Serena Williams is pregnant. She does not have an incurable disease.
I feel the need to clarify this because, given some of the reactions to her announcement Wednesday that she’s expecting her first child, you might not know the difference.
“Game over for Serena Williams?” intoned one headline.
“Will Baby Slow Down Her Tennis Career?” blared another.
Even Tracy Austin, who ought to know better as both a mother and Grand Slam champion herself, fretted about Williams’ future interest in the game.
“Will she have enough motivation when she sees that little one?” Austin said on the Tennis Channel. “She’s already done so much, does she need more?”
Funny, I don’t remember anyone writing off Roger Federer when he and his wife had their twin girls. Or, five years later, their twin boys. Or asking Tom Brady how he was going to muster up the motivation to return to football after becoming a father.
It’s quite the contrary, actually. When male athletes have children, the storyline is usually about how having kids has helped their careers by giving them added motivation and focus. Why does anyone still think it’s different for female athletes?
Because it’s not.
“Obviously, being an elite athlete is a new lifestyle from 50 years ago,” said Alysia Montano, who ran at the U.S. championships when she was eight months pregnant, then won the 600-meter indoor title six months after having her daughter.
“But we’re finding out what being a career woman and a mother looks like and there are so many avenues. We have that opportunity and we are capable,” Montano added. “We are so much more than able.”
Yes, having a baby changes a woman’s body in ways she can’t imagine until she’s gone through it, and it takes time to recover. But studies have shown pregnancy can actually make women stronger, both mentally and physically, and there is ample anecdotal evidence to back that up.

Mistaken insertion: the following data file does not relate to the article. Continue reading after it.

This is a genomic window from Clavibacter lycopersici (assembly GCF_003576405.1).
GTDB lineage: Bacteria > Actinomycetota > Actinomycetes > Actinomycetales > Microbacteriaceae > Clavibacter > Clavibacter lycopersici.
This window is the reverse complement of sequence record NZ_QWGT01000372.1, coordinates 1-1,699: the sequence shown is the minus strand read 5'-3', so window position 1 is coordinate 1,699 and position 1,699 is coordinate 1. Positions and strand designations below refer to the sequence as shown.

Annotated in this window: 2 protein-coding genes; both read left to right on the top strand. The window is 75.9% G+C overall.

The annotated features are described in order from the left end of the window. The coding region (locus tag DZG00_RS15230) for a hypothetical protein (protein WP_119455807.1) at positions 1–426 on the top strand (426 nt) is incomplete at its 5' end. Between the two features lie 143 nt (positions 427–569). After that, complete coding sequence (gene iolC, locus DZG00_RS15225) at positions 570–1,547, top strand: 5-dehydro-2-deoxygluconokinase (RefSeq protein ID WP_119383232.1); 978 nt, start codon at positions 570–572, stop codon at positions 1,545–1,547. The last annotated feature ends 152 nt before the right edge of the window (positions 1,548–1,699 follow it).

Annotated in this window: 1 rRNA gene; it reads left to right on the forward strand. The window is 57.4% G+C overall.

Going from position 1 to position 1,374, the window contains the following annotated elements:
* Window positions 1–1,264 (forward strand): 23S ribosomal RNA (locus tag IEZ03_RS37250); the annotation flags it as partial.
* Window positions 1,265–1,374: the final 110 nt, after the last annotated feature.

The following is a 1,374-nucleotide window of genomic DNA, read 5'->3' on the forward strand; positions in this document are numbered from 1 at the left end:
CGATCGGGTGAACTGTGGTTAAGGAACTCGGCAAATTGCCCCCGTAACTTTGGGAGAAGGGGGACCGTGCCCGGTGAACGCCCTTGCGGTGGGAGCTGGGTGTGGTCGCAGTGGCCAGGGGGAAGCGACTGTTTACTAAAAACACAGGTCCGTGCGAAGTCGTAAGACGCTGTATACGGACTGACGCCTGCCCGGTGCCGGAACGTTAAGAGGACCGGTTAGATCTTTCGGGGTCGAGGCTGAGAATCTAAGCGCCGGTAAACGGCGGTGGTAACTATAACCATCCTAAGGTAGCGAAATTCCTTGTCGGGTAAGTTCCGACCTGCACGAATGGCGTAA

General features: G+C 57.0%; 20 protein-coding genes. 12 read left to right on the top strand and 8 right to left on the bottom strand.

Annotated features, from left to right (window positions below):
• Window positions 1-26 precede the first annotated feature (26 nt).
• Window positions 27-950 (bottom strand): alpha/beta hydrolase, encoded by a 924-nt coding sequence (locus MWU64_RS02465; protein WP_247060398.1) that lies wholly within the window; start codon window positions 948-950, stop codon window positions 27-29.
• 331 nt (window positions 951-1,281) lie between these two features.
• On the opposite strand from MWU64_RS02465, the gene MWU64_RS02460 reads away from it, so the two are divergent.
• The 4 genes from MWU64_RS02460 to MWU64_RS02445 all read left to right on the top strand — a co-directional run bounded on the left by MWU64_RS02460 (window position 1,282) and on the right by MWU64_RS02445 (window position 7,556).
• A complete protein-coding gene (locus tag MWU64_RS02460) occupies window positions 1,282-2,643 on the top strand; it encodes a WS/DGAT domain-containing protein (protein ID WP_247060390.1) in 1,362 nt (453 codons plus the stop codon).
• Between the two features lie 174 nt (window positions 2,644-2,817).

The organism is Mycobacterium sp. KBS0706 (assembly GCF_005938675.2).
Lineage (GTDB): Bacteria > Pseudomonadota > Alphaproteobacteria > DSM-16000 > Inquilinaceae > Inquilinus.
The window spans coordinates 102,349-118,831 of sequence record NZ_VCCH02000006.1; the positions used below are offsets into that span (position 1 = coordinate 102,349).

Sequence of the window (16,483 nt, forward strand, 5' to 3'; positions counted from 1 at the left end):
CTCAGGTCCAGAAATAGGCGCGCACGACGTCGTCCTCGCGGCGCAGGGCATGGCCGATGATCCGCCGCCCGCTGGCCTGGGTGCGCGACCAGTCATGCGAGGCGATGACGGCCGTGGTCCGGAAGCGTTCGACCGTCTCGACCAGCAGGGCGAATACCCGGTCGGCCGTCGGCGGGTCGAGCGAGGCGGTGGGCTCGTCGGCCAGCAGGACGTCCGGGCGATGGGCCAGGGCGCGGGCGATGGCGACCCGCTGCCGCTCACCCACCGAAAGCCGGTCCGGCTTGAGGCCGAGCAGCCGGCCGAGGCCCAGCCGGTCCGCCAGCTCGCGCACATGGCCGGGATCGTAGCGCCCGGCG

Paula Radcliffe won the New York Marathon less than a year after having her first child. Sydney Leroux became the latest of the U.S. women’s “soccer moms” last weekend, scoring in her first game in almost two years. Kim Clijsters won three of her four Grand Slam titles after having her first child.
Heck, Kerri Walsh Jennings won her third consecutive Olympic gold medal in beach volleyball while pregnant with her third child. Pick a sport, any sport, and you will find women who resumed their careers after having children.
And there’s no reason they shouldn’t. But the double standard, that insistence on treating women as if it’s 1950 rather than 2017, persists.
“I don’t know why we do that to women and men don’t get that same sort of backlash,” Montano said. “I can be just as ambitious and driven as I was before. I didn’t all the sudden turn off this person who existed for 28 years before I had (my daughter).”
Williams has spent her entire career taking a wrecking ball to the stereotypes that limit and diminish women, female athletes in particular. She is strong. She is powerful. She is fierce. She takes a backseat to no one and makes no apologies for it.
She has won 10 of her 23 Grand Slam titles since turning 30, an age that used to be the death knell for a female tennis player’s career. She overcame blood clots in her lungs, a condition that could have killed her.
And in January, Williams won the Australian Open while she was in her first trimester — by all accounts, the most miserable time in a pregnancy. Never dropped a set on her way to the title, either, and had to beat big sister Venus in the final.
If Williams wants to resume playing after she has her baby, and her publicist made it clear she most definitely does, woe to anyone who suggests otherwise.
A baby brings challenges for any new parent. Having to prove she’s as good or committed an athlete as she was before should not be one of them.
By Nancy Armour
This article was republished with permission from the original author and 2015 Ronald Reagan Media Award recipient, Nancy Armour, and the original publisher, USA Today. Follow columnist Nancy Armour on Twitter @nrarmour.